This comprehensive and engaging treatment of communication ethics combines student application and theoretical engagement. Communication Ethics Literacy: Dialogue and Difference reviews classic communication ethics approaches and extends the conversation about dialogue and difference in public and private life. Introducing communication ethics as a pragmatic survival skill in a world of difference, the authors offer a learning model that frames communication ethics as arising from a set of goods found within particular narratives, traditions, or virtue structures that guide human life.
Chapter 5: Dialogic Ethics: Meeting Differing Grounds of the “Good”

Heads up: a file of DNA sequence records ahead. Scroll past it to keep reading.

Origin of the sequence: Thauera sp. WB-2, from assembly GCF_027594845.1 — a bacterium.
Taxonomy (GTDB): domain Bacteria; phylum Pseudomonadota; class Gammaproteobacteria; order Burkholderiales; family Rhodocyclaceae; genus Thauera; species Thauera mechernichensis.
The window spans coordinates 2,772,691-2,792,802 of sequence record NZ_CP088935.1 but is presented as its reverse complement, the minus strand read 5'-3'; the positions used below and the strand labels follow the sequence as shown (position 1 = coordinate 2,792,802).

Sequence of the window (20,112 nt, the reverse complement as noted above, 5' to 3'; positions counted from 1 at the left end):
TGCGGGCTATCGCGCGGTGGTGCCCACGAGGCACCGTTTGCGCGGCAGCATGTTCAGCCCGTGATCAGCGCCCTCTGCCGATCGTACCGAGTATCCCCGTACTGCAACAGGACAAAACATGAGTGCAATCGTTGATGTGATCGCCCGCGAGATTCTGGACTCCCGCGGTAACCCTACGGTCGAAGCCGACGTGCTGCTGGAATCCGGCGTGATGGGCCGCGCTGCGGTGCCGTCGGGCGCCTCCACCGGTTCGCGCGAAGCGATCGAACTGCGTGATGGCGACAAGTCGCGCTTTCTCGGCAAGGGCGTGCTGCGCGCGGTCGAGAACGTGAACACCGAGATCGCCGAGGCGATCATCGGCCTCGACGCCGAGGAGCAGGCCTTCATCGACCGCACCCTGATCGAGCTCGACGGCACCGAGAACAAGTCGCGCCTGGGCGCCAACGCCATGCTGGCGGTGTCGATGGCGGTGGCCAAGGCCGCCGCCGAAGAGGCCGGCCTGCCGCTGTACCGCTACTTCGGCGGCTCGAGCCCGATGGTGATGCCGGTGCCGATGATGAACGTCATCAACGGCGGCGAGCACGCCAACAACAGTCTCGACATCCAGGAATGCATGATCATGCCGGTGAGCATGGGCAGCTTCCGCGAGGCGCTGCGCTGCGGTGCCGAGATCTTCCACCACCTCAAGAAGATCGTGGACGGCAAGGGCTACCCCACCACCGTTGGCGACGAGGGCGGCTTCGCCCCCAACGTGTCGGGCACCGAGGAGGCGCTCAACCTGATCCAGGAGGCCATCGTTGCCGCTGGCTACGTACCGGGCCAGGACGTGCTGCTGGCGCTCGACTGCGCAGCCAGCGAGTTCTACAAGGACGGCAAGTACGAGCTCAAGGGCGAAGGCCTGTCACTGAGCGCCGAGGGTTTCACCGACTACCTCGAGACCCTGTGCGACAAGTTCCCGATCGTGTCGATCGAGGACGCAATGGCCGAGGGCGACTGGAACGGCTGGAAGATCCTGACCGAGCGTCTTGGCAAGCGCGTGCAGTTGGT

Dialogic Ethics: Meeting Differing Grounds of the “Good”
Dialogue is the encounter between men, mediated by the world, in order to name the world. Hence, dialogue cannot occur between those who want to name the world and those who do not wish this naming—between those who deny others the right to speak their word and those whose right to speak had been denied them. Those who have been denied their primordial right to speak their word must first reclaim this right and prevent the continuation of this dehumanizing aggression. (Freire, 1972, p. 88)
This chapter presents dialogic ethics as pragmatically necessary in a time in which multiple communication ethics identify this historical moment. Our time lives with differing narrative ...